Springtime brings not just deliciously longer days, warmer weather, balmy
breezes and blooming flowers. For people with allergies, it means the return of
pollen. Pollen and allergies don't mix.
There's not much you can do to avoid pollen altogether -- after all, it's
produced by grasses, trees, flowers and weeds -- but you can minimize the
misery. Here's your springtime pollen survival guide.
Alternaria. Aspergillus. Cladosporium. Penicillium. Unless you have a special fondness for fungi, you’re probably not too familiar with these or any of the thousands of other common molds.
But if you’re among the estimated 5% of Americans who have mold allergies, you may be all too well acquainted with the itchy eyes, nasal congestion, coughing, wheezing, skin irritation, and other symptoms mold allergies can cause. Severe mold allergies can even trigger potentially dangerous asthma attacks.
Be realistic. "Complete avoidance of pollen is impractical," says
Daniel Waggoner, MD, an allergist in Mystic, Conn., tells his patients. "In
Connecticut, spring brings tree pollens. Late spring and summer brings grass
pollens. Late summer and fall brings weed pollen."
"That in general holds true across the country," he says. However,
if you travel south, some types of pollen may linger year round, with the
But there's a lot you can do to minimize the fallout from pollen -- from
simple measures you can take around the house to seeing an allergist for
First, Know Your Pollen Count
Pollen is the invisible annoyance. The average pollen particle is smaller
than the width of an average human hair, according to the American Academy of
Allergy Asthma & Immunology.
But once pollen reaches your nose and throat, it can trigger an allergic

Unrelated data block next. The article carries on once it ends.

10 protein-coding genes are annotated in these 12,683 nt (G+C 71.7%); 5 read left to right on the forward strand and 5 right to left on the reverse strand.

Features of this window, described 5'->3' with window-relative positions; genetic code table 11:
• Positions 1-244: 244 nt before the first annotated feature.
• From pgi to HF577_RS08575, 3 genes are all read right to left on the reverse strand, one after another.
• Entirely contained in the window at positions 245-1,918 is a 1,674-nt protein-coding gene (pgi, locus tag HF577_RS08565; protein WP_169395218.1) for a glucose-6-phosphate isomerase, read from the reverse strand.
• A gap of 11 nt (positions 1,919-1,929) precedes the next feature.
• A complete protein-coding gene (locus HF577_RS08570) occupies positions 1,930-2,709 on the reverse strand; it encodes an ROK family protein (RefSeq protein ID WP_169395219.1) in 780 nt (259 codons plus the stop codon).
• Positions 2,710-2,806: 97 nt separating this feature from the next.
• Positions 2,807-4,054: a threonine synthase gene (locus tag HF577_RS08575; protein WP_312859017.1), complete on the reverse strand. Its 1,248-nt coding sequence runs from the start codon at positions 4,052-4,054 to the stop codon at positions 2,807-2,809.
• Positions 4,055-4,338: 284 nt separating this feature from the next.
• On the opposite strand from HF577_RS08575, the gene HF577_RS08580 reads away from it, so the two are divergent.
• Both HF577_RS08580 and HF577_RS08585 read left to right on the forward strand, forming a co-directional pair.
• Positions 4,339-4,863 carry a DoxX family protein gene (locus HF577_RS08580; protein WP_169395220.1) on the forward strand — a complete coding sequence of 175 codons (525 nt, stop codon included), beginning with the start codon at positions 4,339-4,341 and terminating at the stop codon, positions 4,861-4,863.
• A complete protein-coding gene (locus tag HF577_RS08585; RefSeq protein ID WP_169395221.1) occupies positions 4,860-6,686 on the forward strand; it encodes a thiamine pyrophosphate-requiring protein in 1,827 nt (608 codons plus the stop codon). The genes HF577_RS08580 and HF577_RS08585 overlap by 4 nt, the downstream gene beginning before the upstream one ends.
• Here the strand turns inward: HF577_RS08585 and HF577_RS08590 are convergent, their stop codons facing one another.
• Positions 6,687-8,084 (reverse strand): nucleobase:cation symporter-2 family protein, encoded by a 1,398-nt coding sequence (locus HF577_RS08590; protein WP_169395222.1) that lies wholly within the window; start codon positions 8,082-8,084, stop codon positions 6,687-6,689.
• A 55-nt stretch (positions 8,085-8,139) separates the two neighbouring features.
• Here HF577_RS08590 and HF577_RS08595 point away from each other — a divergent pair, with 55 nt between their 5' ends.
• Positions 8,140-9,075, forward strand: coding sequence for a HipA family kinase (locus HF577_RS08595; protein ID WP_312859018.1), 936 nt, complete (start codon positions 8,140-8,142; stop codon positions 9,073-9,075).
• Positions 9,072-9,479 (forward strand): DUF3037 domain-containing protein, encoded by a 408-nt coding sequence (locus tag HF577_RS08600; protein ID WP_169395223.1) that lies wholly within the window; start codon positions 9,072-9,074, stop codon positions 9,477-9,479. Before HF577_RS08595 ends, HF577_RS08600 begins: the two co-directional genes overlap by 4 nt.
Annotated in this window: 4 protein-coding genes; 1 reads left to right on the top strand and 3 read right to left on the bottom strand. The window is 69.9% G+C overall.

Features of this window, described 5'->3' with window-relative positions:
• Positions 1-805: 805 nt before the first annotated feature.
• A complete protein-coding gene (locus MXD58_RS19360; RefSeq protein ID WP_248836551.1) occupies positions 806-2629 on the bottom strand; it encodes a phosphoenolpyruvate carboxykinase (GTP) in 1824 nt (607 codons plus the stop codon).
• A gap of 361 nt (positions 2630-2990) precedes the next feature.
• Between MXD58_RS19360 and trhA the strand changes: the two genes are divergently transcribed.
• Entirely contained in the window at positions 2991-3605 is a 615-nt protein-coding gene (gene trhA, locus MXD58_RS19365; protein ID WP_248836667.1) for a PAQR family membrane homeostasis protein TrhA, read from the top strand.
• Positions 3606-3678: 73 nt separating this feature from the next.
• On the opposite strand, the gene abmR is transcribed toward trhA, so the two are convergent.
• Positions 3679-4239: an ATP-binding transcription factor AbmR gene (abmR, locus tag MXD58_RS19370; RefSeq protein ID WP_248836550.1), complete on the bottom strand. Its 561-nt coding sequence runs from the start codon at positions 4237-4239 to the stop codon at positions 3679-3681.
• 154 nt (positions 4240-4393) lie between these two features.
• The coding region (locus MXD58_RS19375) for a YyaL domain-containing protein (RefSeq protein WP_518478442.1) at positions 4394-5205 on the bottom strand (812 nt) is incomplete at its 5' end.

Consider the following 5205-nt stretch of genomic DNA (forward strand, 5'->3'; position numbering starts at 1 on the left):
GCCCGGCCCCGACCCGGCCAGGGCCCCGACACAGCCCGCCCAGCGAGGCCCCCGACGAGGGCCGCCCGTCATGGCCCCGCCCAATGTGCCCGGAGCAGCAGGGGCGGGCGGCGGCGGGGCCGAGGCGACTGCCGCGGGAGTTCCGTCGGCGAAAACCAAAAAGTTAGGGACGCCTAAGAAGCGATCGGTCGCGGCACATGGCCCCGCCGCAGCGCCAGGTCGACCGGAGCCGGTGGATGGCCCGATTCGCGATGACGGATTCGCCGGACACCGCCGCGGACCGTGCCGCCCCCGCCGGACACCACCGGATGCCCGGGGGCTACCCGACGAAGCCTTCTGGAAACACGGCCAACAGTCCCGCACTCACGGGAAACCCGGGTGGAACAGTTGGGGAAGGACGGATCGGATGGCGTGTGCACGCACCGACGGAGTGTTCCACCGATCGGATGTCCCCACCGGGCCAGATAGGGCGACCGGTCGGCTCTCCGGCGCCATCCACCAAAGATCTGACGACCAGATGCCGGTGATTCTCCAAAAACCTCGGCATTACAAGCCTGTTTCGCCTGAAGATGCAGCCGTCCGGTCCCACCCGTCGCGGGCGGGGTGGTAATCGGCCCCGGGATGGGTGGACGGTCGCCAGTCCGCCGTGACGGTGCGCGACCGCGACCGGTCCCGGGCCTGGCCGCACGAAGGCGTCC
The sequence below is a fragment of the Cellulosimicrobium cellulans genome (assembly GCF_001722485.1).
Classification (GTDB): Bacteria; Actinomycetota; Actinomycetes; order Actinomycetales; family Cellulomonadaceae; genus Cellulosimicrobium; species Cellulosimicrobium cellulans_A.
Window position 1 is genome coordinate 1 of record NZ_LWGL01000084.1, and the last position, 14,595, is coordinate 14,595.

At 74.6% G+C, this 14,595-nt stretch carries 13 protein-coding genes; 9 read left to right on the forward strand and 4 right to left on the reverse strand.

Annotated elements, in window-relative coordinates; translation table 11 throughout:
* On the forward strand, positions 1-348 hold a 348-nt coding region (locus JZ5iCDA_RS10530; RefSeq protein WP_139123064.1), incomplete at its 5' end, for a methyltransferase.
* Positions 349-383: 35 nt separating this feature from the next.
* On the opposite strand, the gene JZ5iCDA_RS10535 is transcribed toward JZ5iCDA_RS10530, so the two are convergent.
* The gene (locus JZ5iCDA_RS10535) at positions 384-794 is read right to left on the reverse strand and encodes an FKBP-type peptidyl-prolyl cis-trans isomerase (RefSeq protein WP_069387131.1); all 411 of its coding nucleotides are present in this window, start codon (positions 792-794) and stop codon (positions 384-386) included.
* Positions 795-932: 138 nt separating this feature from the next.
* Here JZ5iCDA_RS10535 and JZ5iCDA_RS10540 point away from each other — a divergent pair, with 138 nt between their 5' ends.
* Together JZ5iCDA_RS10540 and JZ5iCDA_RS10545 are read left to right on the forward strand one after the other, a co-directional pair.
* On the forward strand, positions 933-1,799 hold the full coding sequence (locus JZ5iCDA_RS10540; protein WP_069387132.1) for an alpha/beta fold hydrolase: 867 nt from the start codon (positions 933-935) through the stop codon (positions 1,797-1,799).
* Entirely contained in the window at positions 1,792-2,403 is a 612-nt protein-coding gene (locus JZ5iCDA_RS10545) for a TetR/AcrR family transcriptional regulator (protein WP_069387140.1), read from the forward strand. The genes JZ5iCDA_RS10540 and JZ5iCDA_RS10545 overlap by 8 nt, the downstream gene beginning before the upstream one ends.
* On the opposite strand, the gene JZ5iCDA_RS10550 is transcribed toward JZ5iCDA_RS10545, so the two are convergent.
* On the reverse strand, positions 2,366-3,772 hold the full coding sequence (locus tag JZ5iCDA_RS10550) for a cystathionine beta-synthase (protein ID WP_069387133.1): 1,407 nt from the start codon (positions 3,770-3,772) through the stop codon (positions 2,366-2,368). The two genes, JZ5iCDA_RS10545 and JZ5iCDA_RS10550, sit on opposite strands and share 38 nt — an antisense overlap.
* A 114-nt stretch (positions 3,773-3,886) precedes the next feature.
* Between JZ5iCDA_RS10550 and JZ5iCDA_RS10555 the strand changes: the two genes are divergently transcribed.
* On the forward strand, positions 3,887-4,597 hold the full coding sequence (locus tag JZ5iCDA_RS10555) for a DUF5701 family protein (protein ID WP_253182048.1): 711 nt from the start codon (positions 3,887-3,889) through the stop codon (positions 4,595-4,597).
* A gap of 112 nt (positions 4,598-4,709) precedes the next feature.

reaction if you are the sensitive type. And about 35 million Americans are
sensitive to pollen, according to National Institutes of Health estimates.
It's easy enough to check the pollen count in your locale through the
National Allergy Bureau, a section of the American Academy of Allergy Asthma
and Immunology, which maintains an online site for pollen counts.
Pollen counts calculate a given pollen in a specific amount of air during a
particular period, such as 24 hours, according to the Asthma and Allergy
Foundation of America.
Ask your allergist exactly what you are allergic to, and when that pollen
peaks, so you can be ready to take action before the pollen triggers bad
allergic reactions, says Russell B. Leftwich, MD, an allergist in Nashville,
Second, Stay Indoors When Pollen Counts Are High
When pollen counts are high, shut the windows and use the air conditioner,
"The biggest problem pollen-sensitive patients have are the times when
the pollen is heaviest and outside temperatures are the nicest," he says.
"People are tempted to sleep with the windows open."
Big mistake, he tells them. "Normally with the windows shut and the air
conditioner on there is very little pollen in your house."